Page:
For $30,000, he boasts, he can fly any customer to Europe in first class. Even the visa will be real, although he doesn't explain how this is possible. The so-called Touchdown package is currently the most popular among his customers, says Rassoul. For a price of $15,000, he guarantees entry into Europe, into a country in the Schengen area, putting the migrant on a direct path to his or her desired country.
The trip begins in Herat, says Rassoul, explaining that he always accompanies his customers himself. They never have much luggage, he adds, just a light backpack. Rassoul owns a pickup. He travels the longest distances by car, but there are also strenuous walks through the desert of Baluchestan, a region in the border region where Pakistan, Iran and Afghanistan meet. The treks often last for days, he says.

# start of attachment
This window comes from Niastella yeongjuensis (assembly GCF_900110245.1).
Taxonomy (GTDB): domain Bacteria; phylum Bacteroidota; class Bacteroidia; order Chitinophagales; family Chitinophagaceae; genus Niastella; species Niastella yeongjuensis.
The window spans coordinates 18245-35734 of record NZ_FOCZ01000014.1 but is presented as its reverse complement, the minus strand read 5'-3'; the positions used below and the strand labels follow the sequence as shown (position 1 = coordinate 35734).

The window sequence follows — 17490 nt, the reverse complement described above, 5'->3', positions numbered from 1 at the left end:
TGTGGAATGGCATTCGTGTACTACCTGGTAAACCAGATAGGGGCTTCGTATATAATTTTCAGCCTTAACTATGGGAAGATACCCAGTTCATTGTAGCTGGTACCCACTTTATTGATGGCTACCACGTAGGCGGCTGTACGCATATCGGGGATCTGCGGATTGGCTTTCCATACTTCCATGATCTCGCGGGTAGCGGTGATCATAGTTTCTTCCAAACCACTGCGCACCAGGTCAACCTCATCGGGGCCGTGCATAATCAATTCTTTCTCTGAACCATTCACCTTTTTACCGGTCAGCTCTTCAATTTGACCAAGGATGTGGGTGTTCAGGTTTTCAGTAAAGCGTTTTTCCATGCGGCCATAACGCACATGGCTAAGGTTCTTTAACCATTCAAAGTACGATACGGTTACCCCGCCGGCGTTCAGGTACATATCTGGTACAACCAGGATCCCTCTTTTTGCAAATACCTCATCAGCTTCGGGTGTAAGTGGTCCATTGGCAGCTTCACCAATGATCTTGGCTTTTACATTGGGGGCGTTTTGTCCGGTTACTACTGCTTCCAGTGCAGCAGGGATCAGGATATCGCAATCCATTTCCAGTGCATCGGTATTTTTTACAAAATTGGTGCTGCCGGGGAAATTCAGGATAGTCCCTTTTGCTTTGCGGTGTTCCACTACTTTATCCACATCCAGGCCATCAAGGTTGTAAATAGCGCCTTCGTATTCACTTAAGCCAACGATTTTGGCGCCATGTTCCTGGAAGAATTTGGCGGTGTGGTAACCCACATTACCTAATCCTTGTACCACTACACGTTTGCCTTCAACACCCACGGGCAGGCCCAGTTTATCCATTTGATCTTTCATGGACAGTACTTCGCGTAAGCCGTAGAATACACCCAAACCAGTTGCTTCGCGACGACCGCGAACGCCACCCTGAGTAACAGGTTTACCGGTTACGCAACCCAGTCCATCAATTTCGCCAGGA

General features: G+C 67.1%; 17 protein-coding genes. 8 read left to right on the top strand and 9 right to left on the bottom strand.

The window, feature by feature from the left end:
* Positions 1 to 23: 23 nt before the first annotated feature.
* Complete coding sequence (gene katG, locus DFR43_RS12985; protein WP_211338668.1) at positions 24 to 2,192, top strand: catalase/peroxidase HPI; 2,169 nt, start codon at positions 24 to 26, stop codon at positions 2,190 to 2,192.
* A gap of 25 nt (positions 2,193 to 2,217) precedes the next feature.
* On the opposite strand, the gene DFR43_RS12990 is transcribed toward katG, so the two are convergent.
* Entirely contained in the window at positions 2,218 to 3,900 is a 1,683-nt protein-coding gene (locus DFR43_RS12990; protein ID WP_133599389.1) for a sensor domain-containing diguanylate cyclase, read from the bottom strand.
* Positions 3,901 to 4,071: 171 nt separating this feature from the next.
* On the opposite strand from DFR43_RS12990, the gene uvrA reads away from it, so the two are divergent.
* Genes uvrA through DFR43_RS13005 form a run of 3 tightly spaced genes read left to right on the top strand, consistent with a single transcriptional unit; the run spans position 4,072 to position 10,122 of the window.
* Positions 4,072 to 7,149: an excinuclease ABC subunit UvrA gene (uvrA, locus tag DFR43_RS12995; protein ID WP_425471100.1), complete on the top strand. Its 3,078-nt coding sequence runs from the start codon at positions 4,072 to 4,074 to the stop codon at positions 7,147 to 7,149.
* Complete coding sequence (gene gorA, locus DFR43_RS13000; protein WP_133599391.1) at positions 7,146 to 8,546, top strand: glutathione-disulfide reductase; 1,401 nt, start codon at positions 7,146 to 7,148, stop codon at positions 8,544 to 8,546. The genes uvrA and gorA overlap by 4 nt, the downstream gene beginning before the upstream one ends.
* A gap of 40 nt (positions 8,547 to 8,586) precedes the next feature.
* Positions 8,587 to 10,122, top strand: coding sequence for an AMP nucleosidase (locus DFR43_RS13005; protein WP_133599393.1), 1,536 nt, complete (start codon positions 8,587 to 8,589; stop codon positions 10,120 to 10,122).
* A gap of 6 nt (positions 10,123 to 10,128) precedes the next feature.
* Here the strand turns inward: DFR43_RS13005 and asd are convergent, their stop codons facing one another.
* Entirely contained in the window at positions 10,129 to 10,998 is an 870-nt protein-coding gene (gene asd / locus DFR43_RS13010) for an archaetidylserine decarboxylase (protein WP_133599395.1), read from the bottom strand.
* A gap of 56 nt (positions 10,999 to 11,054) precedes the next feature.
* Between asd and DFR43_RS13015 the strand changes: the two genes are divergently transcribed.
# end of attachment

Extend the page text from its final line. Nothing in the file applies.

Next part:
From Herat, the journey continues to the Pakistani city of Quetta, across the desert from Nimruz to Iran, on into Sistan and Balochistan Province, to Qom, a center of Shiite teaching, and finally to Turkey. There the migrants board a boat headed for Greece.
Although he has often been shot at, he has never lost a customer, says Rassoul, and he is making more money than ever before. He's proud of both things.
A customer from Maimana, a city in Faryab Province in the north, is sitting next to Rassoul. He is 18 and has booked the Touchdown package, which will take him to London. His parents went into a lot of debt to pay for his trip, he says. Rassoul will accompany him to Tehran tonight, and from there one of his contacts will take the young man to Istanbul.
Rassoul explains to the boy from Maimana that he should allow the police to arrest him when he reaches England. Afghans are never sent back, he says, and the young customer doesn't question Rassoul's claim for a moment.